Thursday, January 10, 2008

Things you Learn in Fairbanks

1) How to wrap a scarf around your face so that it blocks cold air, but you can still breathe through it. Bonus--once you get it right, it freezes into place; the water vapors from your exhaled breath freeze and act like hairspray. :)

2) Which of your shoes' soles get hard in the cold, and which do not. (I ate pavement several times over that one!)

3) The exact way the sounds of your car engine change when it is warm enough to drive.

Here is Millie, flopped again. I have never seen this bunny so ree-laxed! Even Mr. Grumpy has been very placid lately. I think they know it's hibernation time.

Looking for my Sheep

I'm finally able to verbalize why I am persuing a degree that is quite unnecessary and possibly silly for my career. :)

Adair Lara, a newspaper columnist whom I quite enjoyed (before her column was discontinued when my hometown newspaper decided that they needed their columnists to be younger and hipper, hrrmph!), once wrote:

"If you're like my son Patrick, you want to know what you're for, what your special gifts are. He makes me think of my dog Cody. Cody snaps at our heels, trying to get us to turn. He doesn't know why he does that because he doesn't know he's a sheepdog, born to herd sheep. He doesn't know what he's for. I bet he will find out in a hurry if we ever come across some sheep.

"Watch for your sheep."

Yeah, working dogs are awesome like that. Have you ever seen how well an urban dog takes to his breed's calling, even when he's never known it in his life? Take a collie, or even a corgi, and put him in a pen full of sheep or goats. His face will light up, and he'll round them up into a corner. Do you know what the most difficult command is to teach a sled dog? "Whoa" or "stop" or "slow down." There is a common vocabulary that all sled dogs learn (i.e., "gee" for right, "haw" for left, "whoa" for slow down), but there is one word that they just don't need. 'Go.' The most common command for 'go' is "Okay." Seriously! You release their brakes, and all they need is for you to permit them to go, and they take off, with joy lighting up their faces!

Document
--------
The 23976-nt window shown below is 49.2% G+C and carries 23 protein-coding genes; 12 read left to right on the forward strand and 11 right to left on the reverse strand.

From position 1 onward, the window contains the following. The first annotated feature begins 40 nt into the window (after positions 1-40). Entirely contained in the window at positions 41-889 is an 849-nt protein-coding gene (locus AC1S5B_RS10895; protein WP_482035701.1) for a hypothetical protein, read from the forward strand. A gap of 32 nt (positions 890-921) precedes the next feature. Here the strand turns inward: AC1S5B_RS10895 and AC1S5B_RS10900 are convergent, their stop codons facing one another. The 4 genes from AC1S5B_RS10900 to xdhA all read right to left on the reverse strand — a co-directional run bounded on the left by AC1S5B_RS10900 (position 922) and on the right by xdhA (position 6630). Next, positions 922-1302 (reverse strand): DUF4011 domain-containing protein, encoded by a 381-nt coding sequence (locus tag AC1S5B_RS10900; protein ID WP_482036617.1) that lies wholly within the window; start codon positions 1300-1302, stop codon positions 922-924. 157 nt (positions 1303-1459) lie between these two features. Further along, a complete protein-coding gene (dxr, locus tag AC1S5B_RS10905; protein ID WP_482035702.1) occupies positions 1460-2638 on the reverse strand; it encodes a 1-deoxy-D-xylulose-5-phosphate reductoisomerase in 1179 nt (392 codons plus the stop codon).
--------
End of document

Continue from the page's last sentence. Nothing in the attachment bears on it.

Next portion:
I'm not sure that humans work this way, but I have to confess that I've never felt that sort of passion about anything before and I wonder if I can just find the right calling, it will happen for me. Don't get me wrong--I love being an engineer, and I love studying physics. I am very proud of my chosen career, and I've met such wonderful people and learned such wonderful things! But at the end of any given day or week or month, I will have to tell you that my happiest moments were ones that have nothing whatsoever to do with work or school. Driving the Eastbound Dumbarton at sunrise. Sleeping in and snuggling up against Dan on a Sunday morning. My long runs and walks with Autumn on our snowy trails, as I marvel over the red sun hanging low on the horizon. I love school and am doing well in school, and I've loved most of my Sili Valley jobs, especially my recent ones. But the things that give me joy are not those, and I wonder if I might have a true calling out there somewhere.

It's silly and artificial, I know. I've met quite a few people in Chinese factory towns who work the most tedious jobs imaginable, but they live happy lives simply because they make good wages compared to their hometowns, and they have no familial obligations in their daily lives. On weekends the young people fill the streets, their arms linked, laughing and gossiping, although the streets are filled with rubble and dirt and soot from the factories. It's silly to think that each of us has some higher intellectual calling, so I feel somewhat embarrassed and spoilt, to admit that that was part of what I was chasing when I came here. But I think deep down, that was part of it.